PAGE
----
Korea is Iraq Spelled Backwards


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Posted by andreas from dtm2-t8-1.mcbone.net (62.104.210.78) on Saturday, January 04, 2003 at 11:36AM :

Inter Press Service News Agency
Jan 04, 2003 16:08


"But most harmful, perhaps, is the lesson to be drawn from these two crises by countries that do not wish to be cowed by Washington: if you are militarily strong, preferably armed with nuclear weapons and the missiles to deliver them, like Kim Jong Il, you are safe. If you are militarily weak, like Saddam Hussein, you are in trouble.

Or, as 'New York Times' columnist Paul Krugman put it Friday: ''The best self-preservation strategy for Mr Kim is to be dangerous.

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POLITICS-U.S.:
Korea is Iraq Spelled Backwards

Analysis - By Jim Lobe

Iraqi President Saddam Hussein must be green with envy. Not only has North Korean President Kim Jong Il eclipsed him in the U.S. mass media, but his fellow evil-doer in the infamous ''axis of evil'' is also defying the world's dominant power on a daily basis, and getting away with it.
After all, dozens of U.N. weapons inspectors are crawling all over Iraq without the slightest hindrance, scouring the country for evidence of biological, chemical and nuclear weapons. Despite such cooperation, U.S. President George W Bush threatens war to ''liberate'' Baghdad virtually every day.

How does this square with his kid-gloves treatment of Pyongyang, which Washington believes already has chemical, biological and as many as two nuclear weapons and the missiles to deliver them as far away as Japan and even Hawaii?

WASHINGTON, Jan 4 (IPS) -

Iraqi President Saddam Hussein must be green with envy.

Not only has North Korean President Kim Jong Il eclipsed him in the U.S. mass media, but his fellow evil-doer in the infamous ''axis of evil'' is also defying the world's dominant power on a daily basis, and getting away with it.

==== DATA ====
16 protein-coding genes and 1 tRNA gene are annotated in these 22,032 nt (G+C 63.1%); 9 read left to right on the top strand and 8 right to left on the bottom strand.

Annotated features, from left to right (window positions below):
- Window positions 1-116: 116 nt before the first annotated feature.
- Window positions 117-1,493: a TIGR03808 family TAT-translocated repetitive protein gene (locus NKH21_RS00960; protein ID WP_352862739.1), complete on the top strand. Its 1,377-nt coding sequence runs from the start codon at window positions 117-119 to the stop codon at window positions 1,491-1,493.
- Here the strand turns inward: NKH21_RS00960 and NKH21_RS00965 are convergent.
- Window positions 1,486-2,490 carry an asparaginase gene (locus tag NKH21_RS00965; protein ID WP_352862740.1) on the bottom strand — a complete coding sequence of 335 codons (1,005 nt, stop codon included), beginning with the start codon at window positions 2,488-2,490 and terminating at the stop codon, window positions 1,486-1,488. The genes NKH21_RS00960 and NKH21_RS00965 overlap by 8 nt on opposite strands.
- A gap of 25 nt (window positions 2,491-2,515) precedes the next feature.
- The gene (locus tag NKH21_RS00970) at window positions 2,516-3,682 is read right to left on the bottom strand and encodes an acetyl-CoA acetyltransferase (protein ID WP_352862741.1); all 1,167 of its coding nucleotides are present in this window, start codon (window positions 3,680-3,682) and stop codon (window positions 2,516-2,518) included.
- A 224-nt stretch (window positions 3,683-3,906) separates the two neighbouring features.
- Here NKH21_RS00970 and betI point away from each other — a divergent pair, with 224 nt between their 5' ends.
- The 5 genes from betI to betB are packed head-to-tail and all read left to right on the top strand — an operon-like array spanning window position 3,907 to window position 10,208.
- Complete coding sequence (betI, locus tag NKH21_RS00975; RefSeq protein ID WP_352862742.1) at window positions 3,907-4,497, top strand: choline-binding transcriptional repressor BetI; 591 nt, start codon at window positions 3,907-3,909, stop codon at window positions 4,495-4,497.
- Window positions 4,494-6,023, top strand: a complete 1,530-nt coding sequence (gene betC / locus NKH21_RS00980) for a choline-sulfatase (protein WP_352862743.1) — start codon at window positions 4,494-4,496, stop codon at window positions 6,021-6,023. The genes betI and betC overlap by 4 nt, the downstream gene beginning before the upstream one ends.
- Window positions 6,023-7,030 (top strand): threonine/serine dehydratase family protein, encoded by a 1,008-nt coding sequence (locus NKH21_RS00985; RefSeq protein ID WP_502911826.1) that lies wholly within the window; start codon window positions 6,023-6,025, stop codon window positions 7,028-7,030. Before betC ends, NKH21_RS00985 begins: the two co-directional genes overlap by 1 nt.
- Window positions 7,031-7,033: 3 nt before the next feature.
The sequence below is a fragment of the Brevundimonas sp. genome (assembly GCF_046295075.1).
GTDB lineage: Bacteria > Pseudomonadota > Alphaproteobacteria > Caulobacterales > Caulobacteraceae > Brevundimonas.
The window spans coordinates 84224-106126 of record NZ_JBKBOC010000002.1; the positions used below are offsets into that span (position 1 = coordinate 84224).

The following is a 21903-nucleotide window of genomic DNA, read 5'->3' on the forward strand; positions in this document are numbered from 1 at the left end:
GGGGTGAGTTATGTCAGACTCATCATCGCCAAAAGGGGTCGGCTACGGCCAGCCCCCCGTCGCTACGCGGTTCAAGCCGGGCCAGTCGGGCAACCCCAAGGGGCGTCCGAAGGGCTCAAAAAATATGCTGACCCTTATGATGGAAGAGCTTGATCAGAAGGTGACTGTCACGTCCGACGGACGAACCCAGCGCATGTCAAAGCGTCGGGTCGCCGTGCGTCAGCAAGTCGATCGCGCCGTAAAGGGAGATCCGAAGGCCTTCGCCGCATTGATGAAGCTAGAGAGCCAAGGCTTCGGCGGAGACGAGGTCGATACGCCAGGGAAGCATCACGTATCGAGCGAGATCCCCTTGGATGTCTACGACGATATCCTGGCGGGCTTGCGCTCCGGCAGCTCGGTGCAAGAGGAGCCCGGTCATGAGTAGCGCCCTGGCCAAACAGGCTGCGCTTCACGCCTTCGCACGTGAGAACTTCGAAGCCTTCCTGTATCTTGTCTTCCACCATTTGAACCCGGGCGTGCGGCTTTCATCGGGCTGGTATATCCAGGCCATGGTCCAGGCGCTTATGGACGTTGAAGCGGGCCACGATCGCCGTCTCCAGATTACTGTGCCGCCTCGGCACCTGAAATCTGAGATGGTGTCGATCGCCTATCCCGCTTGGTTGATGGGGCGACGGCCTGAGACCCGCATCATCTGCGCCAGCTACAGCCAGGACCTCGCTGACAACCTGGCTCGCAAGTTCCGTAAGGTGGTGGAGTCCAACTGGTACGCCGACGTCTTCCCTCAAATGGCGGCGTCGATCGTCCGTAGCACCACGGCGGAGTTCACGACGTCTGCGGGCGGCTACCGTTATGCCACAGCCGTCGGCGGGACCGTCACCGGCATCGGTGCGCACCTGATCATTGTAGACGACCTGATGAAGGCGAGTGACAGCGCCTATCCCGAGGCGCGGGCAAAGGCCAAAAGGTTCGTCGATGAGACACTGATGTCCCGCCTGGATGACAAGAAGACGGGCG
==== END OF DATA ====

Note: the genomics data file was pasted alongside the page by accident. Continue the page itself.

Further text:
After all, dozens of U.N. weapons inspectors are crawling all over Iraq without the slightest hindrance, scouring the country for evidence of biological, chemical and nuclear weapons. Despite such cooperation, U.S. President George W Bush threatens war to ''liberate'' Baghdad virtually every day.

How does this square with his kid-gloves treatment of Pyongyang, which Washington believes already has chemical, biological and as many as two nuclear weapons and the missiles to deliver them as far away as Japan and even Hawaii?

Kim expels the remaining two U.N. inspectors from its territory, starts firing up the Yongbyon nuclear plant that already houses enough plutonium to produce half a dozen more atomic weapons in two months, warns it may soon withdraw from the Nuclear Non-Proliferation Treaty, and Bush responds by insisting that Pyongyang need not fear military action by the United States.

Not only that. Bush is facing growing pressure both from his closest Asian allies to go back on his pledge not to ''negotiate'' with Pyongyang, as the North is demanding, until it dismantles all of its nuclear programmes. And there are already indications that his administration is figuring out possible forums in which such a dialogue could take place.

But with respect to Iraq, Bush contemptuously rejects similar pleas by Washington's Arab allies for patience and engagement, and appears bent -- not to say obsessed -- instead on pursuing a military solution, unilaterally if necessary.

Indeed, Washington's Asian allies, particularly South Korea where it has stationed thousands of troops for a half-century, are defying Washington directly, as both that country's outgoing and incoming presidents did this past week by publicly denouncing Washington's efforts to isolate Pyongyang.

By contrast, Saudi Arabia, Turkey, Jordan, and other Muslim states around Iraq grumble publicly about the direction Washington is taking the region while assuring Bush privately that, when push comes to shove, they will cooperate with U.S. war plans.